The central banks of Israel, Sweden, and Norway have been exploring the potential of retail central bank digital currencies (CBDCs) in cross-border payments in collaboration with the Bank for International Settlements (BIS).
The pilot, Project Icebreaker, has been in the pipeline since September 2021, and at the World Economic Forum (WEF), Bank of Israel’s Governor Amir Yaron briefed attendees on the progress. Yaron confirmed that the experiments are making significant progress, involving leading financial institutions in the participating countries.
Israel’s central bank chief noted that while the rest of the world is focused on wholesale CBDCs, retail CBDCs can change the landscape for cross-border payments by eliminating intermediaries in their entirety. Yaron added that an international retail CBDC platform like Project IceBreaker would “reduce the risk of failure” because of the atomic nature of transactions.
“You want to have a whole matrix, all the currencies against all the currencies,” Yaron said. “You want a system that is agile enough to do that. And it seems like this system is capable of doing it.”
The state of cross-border payments has been clogged with high fees and uncomfortable delays for individuals and businesses, prompting the scramble to improve the industry. Israel’s central bank governor notes that the bottlenecks lie in the execution of a foreign currency exchange which inflates the costs for users.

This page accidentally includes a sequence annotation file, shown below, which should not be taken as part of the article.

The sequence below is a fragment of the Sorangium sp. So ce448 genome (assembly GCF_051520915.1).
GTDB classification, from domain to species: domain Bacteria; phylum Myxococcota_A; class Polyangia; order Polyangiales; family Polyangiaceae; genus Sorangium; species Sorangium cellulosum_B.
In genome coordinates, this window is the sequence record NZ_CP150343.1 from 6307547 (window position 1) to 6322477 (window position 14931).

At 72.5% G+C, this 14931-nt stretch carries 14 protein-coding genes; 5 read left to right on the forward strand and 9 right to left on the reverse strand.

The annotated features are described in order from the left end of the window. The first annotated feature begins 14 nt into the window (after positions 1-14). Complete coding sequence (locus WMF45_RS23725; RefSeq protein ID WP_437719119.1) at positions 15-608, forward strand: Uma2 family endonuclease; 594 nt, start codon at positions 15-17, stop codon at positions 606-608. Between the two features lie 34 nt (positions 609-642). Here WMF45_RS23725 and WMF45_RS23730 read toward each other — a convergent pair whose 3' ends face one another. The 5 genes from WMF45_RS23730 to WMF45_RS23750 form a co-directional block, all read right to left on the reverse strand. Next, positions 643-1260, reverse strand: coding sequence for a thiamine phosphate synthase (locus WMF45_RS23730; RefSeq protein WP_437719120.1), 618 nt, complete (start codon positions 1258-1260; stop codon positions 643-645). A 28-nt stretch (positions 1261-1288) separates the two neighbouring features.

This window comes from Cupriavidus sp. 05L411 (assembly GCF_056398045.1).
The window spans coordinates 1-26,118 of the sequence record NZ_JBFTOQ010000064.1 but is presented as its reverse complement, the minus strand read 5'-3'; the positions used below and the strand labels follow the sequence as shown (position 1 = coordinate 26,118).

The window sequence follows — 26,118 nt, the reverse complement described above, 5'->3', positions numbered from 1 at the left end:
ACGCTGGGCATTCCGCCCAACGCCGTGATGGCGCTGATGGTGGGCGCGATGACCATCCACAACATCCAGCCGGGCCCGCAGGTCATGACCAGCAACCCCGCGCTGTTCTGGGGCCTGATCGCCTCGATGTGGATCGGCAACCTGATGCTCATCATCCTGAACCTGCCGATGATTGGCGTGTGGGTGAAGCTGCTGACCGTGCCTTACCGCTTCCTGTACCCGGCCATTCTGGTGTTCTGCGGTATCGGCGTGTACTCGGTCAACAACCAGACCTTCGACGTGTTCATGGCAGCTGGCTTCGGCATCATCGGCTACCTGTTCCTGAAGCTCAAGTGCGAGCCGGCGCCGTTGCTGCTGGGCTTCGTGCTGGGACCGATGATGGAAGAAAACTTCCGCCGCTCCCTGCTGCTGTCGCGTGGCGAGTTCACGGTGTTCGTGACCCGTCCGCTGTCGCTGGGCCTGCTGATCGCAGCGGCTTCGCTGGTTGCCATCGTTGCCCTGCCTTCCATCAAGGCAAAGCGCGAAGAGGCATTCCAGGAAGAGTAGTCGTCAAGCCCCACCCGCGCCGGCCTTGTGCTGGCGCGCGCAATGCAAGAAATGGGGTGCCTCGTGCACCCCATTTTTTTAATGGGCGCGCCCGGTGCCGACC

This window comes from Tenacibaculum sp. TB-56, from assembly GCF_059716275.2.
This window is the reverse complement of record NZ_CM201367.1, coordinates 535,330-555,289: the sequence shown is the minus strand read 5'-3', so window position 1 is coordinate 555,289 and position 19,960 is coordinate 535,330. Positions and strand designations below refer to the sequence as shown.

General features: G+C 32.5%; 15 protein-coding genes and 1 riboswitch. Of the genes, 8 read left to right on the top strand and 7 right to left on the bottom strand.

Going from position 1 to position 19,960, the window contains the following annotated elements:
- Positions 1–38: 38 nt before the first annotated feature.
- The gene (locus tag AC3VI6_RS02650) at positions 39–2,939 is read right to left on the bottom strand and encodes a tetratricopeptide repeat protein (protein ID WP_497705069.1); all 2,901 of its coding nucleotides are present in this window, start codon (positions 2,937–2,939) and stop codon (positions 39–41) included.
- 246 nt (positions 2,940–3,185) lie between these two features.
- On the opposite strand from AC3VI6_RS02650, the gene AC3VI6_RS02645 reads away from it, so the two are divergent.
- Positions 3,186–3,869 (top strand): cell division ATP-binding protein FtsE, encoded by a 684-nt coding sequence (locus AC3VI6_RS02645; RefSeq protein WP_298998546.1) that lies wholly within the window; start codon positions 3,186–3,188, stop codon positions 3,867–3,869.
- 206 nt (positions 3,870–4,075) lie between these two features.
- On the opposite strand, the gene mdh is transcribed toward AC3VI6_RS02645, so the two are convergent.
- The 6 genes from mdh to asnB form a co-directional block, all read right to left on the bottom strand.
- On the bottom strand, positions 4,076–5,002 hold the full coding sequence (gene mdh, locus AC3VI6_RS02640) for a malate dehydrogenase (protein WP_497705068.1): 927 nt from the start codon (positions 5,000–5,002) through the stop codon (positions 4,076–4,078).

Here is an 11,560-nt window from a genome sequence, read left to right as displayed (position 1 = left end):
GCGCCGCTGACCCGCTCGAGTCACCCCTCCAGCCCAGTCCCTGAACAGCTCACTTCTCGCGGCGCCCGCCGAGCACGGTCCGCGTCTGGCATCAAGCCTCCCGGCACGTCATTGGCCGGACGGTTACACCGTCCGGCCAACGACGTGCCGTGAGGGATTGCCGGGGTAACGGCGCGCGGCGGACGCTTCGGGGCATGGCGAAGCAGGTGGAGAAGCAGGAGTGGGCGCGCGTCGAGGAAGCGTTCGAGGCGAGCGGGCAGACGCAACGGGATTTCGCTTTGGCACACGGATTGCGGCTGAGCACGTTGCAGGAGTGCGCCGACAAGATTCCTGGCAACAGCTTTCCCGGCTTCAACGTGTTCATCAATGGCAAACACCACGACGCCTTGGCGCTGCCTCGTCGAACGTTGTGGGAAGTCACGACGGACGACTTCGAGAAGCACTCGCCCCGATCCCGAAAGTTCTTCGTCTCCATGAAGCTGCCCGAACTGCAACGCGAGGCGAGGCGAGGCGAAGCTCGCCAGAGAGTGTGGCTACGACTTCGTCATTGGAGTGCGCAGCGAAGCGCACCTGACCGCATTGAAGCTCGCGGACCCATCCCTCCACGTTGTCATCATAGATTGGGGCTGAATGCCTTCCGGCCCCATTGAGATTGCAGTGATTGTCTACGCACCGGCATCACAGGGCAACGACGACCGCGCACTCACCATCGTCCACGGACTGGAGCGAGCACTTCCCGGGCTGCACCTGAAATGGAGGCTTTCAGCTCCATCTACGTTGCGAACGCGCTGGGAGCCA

Yaron notes that Project Icebreaker circumvents the challenge by separating the functions of payment and currency exchange between different entities. While his speech did not delve into the details, there is a widespread belief that private firms will provide several functionalities in the retail CBDC.
Optimistic about the future but wary of the flaws
Yaron disclosed to attendees of the WEF panel on CBDCs that he is aware of the risks associated with launching a retail CBDC with cross-border functionalities but remains optimistic about its potential.
One key challenge posed by the offering is applying and enforcing anti-money laundering rules (AML) and the fear that it could push private operators out of business. Yaron is also concerned over the control of the network, pointing out to attendees that each method of running the platform has its downsides.
“Is it going to be a consolidation of central banks, international bodies like the IMF (International Monetary Fund) or BIS, private companies like Swift or others?” Yaron asked attendees.
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